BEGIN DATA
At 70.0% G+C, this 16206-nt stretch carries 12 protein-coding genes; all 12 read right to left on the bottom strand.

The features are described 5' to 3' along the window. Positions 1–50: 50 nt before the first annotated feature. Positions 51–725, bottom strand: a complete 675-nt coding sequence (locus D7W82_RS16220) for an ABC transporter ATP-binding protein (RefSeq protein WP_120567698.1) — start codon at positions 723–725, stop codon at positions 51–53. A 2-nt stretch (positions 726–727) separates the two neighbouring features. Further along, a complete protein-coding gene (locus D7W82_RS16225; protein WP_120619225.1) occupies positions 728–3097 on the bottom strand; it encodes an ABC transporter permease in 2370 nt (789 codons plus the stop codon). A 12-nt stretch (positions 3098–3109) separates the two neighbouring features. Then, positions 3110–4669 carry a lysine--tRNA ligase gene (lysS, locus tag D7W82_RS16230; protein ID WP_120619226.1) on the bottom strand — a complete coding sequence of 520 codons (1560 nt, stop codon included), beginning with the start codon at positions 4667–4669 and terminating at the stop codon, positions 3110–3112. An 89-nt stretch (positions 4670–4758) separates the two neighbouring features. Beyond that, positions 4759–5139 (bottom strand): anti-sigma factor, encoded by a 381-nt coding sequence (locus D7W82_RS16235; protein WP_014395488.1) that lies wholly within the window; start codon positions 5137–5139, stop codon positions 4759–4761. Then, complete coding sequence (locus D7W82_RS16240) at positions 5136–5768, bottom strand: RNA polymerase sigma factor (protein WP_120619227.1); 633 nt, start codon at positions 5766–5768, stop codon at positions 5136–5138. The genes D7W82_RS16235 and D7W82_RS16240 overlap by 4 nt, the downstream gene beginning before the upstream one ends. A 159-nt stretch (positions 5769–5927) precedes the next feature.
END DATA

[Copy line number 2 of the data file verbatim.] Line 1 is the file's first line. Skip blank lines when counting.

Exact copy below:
The features are described 5' to 3' along the window. Positions 1–50: 50 nt before the first annotated feature. Positions 51–725, bottom strand: a complete 675-nt coding sequence (locus D7W82_RS16220) for an ABC transporter ATP-binding protein (RefSeq protein WP_120567698.1) — start codon at positions 723–725, stop codon at positions 51–53. A 2-nt stretch (positions 726–727) separates the two neighbouring features. Further along, a complete protein-coding gene (locus D7W82_RS16225; protein WP_120619225.1) occupies positions 728–3097 on the bottom strand; it encodes an ABC transporter permease in 2370 nt (789 codons plus the stop codon). A 12-nt stretch (positions 3098–3109) separates the two neighbouring features. Then, positions 3110–4669 carry a lysine--tRNA ligase gene (lysS, locus tag D7W82_RS16230; protein ID WP_120619226.1) on the bottom strand — a complete coding sequence of 520 codons (1560 nt, stop codon included), beginning with the start codon at positions 4667–4669 and terminating at the stop codon, positions 3110–3112. An 89-nt stretch (positions 4670–4758) separates the two neighbouring features. Beyond that, positions 4759–5139 (bottom strand): anti-sigma factor, encoded by a 381-nt coding sequence (locus D7W82_RS16235; protein WP_014395488.1) that lies wholly within the window; start codon positions 5137–5139, stop codon positions 4759–4761. Then, complete coding sequence (locus D7W82_RS16240) at positions 5136–5768, bottom strand: RNA polymerase sigma factor (protein WP_120619227.1); 633 nt, start codon at positions 5766–5768, stop codon at positions 5136–5138. The genes D7W82_RS16235 and D7W82_RS16240 overlap by 4 nt, the downstream gene beginning before the upstream one ends. A 159-nt stretch (positions 5769–5927) precedes the next feature.